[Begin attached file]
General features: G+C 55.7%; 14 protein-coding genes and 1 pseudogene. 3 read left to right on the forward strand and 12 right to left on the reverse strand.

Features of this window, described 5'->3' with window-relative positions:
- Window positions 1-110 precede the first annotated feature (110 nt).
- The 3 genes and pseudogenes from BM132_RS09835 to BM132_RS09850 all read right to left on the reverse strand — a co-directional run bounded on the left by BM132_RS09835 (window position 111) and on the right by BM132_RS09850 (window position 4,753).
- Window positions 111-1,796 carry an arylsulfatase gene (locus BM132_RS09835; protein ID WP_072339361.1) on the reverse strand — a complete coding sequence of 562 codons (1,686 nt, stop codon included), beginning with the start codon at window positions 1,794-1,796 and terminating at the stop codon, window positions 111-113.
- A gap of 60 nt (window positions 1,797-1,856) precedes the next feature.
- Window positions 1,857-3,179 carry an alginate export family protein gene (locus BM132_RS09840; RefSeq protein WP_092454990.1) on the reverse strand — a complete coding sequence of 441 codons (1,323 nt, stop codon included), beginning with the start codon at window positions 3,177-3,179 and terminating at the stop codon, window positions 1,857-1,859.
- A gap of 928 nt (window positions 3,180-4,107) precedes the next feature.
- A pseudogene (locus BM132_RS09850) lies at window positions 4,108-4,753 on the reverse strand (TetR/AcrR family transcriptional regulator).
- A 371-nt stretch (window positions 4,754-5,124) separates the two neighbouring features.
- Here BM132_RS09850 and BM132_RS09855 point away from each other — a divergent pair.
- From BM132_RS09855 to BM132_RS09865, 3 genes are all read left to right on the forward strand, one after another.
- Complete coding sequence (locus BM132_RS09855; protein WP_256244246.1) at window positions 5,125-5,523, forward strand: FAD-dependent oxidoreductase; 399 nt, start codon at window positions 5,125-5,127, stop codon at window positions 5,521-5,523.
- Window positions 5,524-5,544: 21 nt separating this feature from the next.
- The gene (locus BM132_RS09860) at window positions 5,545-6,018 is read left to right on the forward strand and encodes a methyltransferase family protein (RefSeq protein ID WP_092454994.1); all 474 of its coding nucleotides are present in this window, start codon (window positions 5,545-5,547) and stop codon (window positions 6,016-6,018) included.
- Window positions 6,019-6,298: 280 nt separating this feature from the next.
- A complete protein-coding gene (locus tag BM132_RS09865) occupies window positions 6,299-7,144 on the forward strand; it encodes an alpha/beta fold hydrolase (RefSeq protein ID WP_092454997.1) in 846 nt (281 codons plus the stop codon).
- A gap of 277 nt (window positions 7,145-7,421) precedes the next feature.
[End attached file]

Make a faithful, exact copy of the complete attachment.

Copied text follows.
General features: G+C 55.7%; 14 protein-coding genes and 1 pseudogene. 3 read left to right on the forward strand and 12 right to left on the reverse strand.

Features of this window, described 5'->3' with window-relative positions:
- Window positions 1-110 precede the first annotated feature (110 nt).
- The 3 genes and pseudogenes from BM132_RS09835 to BM132_RS09850 all read right to left on the reverse strand — a co-directional run bounded on the left by BM132_RS09835 (window position 111) and on the right by BM132_RS09850 (window position 4,753).
- Window positions 111-1,796 carry an arylsulfatase gene (locus BM132_RS09835; protein ID WP_072339361.1) on the reverse strand — a complete coding sequence of 562 codons (1,686 nt, stop codon included), beginning with the start codon at window positions 1,794-1,796 and terminating at the stop codon, window positions 111-113.
- A gap of 60 nt (window positions 1,797-1,856) precedes the next feature.
- Window positions 1,857-3,179 carry an alginate export family protein gene (locus BM132_RS09840; RefSeq protein WP_092454990.1) on the reverse strand — a complete coding sequence of 441 codons (1,323 nt, stop codon included), beginning with the start codon at window positions 3,177-3,179 and terminating at the stop codon, window positions 1,857-1,859.
- A gap of 928 nt (window positions 3,180-4,107) precedes the next feature.
- A pseudogene (locus BM132_RS09850) lies at window positions 4,108-4,753 on the reverse strand (TetR/AcrR family transcriptional regulator).
- A 371-nt stretch (window positions 4,754-5,124) separates the two neighbouring features.
- Here BM132_RS09850 and BM132_RS09855 point away from each other — a divergent pair.
- From BM132_RS09855 to BM132_RS09865, 3 genes are all read left to right on the forward strand, one after another.
- Complete coding sequence (locus BM132_RS09855; protein WP_256244246.1) at window positions 5,125-5,523, forward strand: FAD-dependent oxidoreductase; 399 nt, start codon at window positions 5,125-5,127, stop codon at window positions 5,521-5,523.
- Window positions 5,524-5,544: 21 nt separating this feature from the next.
- The gene (locus BM132_RS09860) at window positions 5,545-6,018 is read left to right on the forward strand and encodes a methyltransferase family protein (RefSeq protein ID WP_092454994.1); all 474 of its coding nucleotides are present in this window, start codon (window positions 5,545-5,547) and stop codon (window positions 6,016-6,018) included.
- Window positions 6,019-6,298: 280 nt separating this feature from the next.
- A complete protein-coding gene (locus tag BM132_RS09865) occupies window positions 6,299-7,144 on the forward strand; it encodes an alpha/beta fold hydrolase (RefSeq protein ID WP_092454997.1) in 846 nt (281 codons plus the stop codon).
- A gap of 277 nt (window positions 7,145-7,421) precedes the next feature.